The 'Dongo' was a small two man scout car first conceived in 1938 as the British army started to embrace the idea of mobile armored divisions. Several concept designs were produced, all roughly similar, but it was the BSA prototype that was eventually selected, although they kept the 'Dingo' designation that Alvis had given their rejected prototype. Initially armour was only designed to resists infantry rifle fire but on the army's insistence the frontal armour was increased to 30mm. However it was the vehicles low profile and speed, even cross country, that was its main defense. The Dingo had an extremely long range and relatively tight turning circle making it ideal in its role as a scout or recon vehicle. The transmission consisted of a pre-selector gearbox, with five forward gears and five reverse gears, allowing steering with all four wheels. The system was very flexible but difficult to master and later models just has front wheel steering. The car was usually armed with a removable cal.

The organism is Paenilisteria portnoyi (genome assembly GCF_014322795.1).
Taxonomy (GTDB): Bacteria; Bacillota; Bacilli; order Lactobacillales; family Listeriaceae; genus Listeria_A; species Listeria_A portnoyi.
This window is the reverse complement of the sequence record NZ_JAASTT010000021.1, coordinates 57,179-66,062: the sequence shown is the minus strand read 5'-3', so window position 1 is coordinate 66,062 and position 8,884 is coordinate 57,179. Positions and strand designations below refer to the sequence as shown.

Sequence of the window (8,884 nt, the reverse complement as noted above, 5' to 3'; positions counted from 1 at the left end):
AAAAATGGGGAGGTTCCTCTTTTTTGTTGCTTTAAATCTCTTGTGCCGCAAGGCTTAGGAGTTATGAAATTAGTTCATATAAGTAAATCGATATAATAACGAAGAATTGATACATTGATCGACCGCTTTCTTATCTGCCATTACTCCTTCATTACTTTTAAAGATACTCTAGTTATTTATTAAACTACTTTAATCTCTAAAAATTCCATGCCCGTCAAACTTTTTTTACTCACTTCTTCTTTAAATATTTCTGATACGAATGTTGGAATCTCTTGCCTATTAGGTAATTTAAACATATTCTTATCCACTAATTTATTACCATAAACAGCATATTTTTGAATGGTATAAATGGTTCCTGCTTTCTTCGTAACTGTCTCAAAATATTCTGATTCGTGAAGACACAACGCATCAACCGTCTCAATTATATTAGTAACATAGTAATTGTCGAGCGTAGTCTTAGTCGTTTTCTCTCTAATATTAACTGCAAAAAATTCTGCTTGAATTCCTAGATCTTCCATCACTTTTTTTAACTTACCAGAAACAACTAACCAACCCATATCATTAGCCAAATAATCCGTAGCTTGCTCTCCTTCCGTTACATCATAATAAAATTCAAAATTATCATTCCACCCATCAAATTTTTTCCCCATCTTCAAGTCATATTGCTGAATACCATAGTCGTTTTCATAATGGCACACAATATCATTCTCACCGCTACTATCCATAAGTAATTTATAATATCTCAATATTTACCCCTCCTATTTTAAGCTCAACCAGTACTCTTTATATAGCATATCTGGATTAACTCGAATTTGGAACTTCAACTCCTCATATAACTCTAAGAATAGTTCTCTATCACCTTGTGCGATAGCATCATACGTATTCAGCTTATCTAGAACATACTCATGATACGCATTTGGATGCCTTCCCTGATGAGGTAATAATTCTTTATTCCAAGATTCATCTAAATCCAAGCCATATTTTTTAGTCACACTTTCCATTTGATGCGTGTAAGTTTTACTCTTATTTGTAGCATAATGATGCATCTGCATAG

Way back in the sixth Analogue Hobbies Winter Challenge I painted a Polybian Roman Army. I'd always wanted to expand it with more Hastati, Principes and Triarii but as with all good intentions it never happened. So three years after I first started this army I am finally getting round to expanding the ranks of my Romans. I had planned to paint these one group at a time but after working through masses of Zulu's last year that felt a bit lazy so I have done the whole lot as one entry. As you'll probably notice the last rank (the veteran Triarii) are just two bases worth. That wasn't intentional, I had ordered a pack of 96 figures but was only sent 48 and didn't realise until I was ready to start. My wife gave them to my for Christmas so when they arrived over a month ago I just handed the pack to her and didn't check my order. Rather than delay working in these I decided to paint what I have got for now and worry about the two missing units later. I made a concerted effort to paint and base them exactly a